Man musters courage, takes up tricky campaign

Man musters courage, takes up tricky campaign

Man musters courage, takes up tricky campaign
It wasn’t easy at all for Amit Sarikwal to take up an issue about which even women, though it concerned them only, did not talk much.

It needed “himmat” (courage). No wonder when Amit decided to launch a campaign to educate and create awareness about menstrual hygiene, he named it ‘HIMMAT’.

“After all we have to encourage womenfolk to not only discuss menstrual hygiene but also share their problems without any hesitation,” Amit, a Lucknow-based social worker, said.

The campaign, which was launched in May 2015  by adopting 20 girls, was a great success and within two years Amit and his team of volunteers have been distributing sanitary pads to around 100 girls every month.

“The campaign is a success mainly due to extensive use of the social media. We were surprised by the response especially when we took to social media as even today not many women feel comfortable talking about menstrual hygiene,” he said.

The campaign is focussing on women and girls in slums. “Most of the girls living in the slums only see the sanitary pads in advertisements,” he remarked.

Amit said that women empowerment could not be achieved unless they are healthy. “We cannot empower a woman if she is not healthy. That's why we chose to start with this basic thing,” he said.

Amit and his team members apprise the women about the problems that may arise if they do not maintain cleanliness during their menstrual period. “When they feel that they do have certain problems then we tell them about sanitary pads,’’ he said.

Initially,  Amit was hesitant about using the social media platforms for reaching out to prospective donors as well as informing the people about the campaign. “In India this issue is considered a taboo. It was really unthinkable to talk about it on the social media. Things were more complicated as I am a man,” he said.

Amit discussed his predicament with his wife and friends and all of them unanimously advised him to make use of the social media. “We were very nervous when we had first uploaded information about the campaign on the social media,’’ he added.

“Much to our surprise there was not a single negative comment. In fact many people expressed their desire to lend a helping hand to the campaign. A majority of the comments incidentally were from women,” he said.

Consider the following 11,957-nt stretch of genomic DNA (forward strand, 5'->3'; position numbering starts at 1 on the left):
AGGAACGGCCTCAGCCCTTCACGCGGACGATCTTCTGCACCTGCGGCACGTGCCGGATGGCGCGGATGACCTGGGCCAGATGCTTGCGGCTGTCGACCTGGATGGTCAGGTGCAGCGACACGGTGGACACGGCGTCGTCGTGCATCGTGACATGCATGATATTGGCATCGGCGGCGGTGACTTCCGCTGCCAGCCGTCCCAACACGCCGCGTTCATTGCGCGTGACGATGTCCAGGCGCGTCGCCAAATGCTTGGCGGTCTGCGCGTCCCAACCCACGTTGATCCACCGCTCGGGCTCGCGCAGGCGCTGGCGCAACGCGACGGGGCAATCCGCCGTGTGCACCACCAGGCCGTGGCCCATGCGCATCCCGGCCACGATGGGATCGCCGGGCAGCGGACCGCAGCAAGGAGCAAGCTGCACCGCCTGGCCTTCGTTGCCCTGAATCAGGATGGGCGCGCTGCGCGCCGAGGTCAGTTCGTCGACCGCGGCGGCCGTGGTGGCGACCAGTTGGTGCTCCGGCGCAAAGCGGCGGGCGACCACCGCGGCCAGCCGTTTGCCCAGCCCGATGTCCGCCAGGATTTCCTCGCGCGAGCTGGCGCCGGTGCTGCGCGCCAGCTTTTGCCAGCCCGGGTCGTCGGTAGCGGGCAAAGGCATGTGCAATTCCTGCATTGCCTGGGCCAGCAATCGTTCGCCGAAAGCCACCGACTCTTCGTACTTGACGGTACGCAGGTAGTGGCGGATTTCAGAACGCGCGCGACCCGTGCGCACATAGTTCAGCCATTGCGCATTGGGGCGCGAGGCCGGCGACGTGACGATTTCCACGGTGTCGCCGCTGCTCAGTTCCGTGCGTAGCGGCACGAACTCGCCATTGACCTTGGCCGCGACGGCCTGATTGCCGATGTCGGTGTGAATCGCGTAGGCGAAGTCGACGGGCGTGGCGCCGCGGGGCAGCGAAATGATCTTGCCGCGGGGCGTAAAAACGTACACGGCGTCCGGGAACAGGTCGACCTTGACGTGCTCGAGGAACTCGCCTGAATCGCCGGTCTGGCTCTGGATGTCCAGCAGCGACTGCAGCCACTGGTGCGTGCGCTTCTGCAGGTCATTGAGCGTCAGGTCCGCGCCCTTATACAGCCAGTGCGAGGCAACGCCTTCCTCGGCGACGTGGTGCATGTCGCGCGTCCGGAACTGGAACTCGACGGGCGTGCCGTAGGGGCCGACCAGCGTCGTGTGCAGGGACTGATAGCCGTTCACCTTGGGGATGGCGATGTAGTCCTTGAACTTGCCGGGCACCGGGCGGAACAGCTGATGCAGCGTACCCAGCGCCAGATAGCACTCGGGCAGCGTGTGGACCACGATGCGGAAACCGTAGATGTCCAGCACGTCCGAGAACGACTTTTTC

Some women even commented that it was the “best step” for the welfare of the womenfolk, Amit remarked.

However, two women objected to the uploading of information on the social media. “They felt that we were denigrating the women,” Amit said.

“What came as a pleasant surprise was our other associates on the social media replied to the duo that there was nothing wrong in what we are doing,’’ he said.

HIMMAT was confident of what it was doing and the images and information used on the social media had the consent of women and girls used in the campaign.

He said that the main objective of the campaign was to reach more and more slum women. “We select a slum first. Our team reaches the area and speaks to women and girls. We tell them about the benefits of sanitary pads and then distribute them,” he added.

Amit himself speaks to women and encourages them to associate with the project. His hands were strengthened as many active members on the social media  extended support to him in his venture.

He said that his social media associates also provide help for the campaign. “Sometimes they agree to help us with sanitary pads for distribution,” he remarked.

Amit’s efforts have earned him praise from international organisations also. “A Germany-based organisation mentioned about our campaign in its report,’’ he said.

He has been able to help women overcome “shyness” at least to some extent on the issue.

 “We have been able to drive home the message that talking about menstrual hygiene is not a 'gandi baat’ (dirty talk),” he added.

“The women and girls now accept the sanitary pads from us in front of their husbands, fathers and brothers. Now, they do not feel uncomfortable,’’ he said.

A visibly pleased Amit said that earlier he had to do a lot of persuasion to bring the women to the camps to listen to the speeches on the benefits of the sanitary pads.

“But now they get ready after a phone call. Every month when we reach a slum we find a large number of women and girls waiting for us. We now have to carry extra pads as we know that the numbers will exceed our estimate,” he said.

Amit encountered teething problems and they were sorted over a  period of time. Initially, five of the girls, who were given pads, avoided  the team during its next visit. It took a few months for women to turn up regularly during the team's monthly visits.

“Now, hardly anyone is missing during the monthly visits,” he added.

Amit is planning a seminar on this taboo topic. “We have a long way to go and we need help of everyone,” he added.
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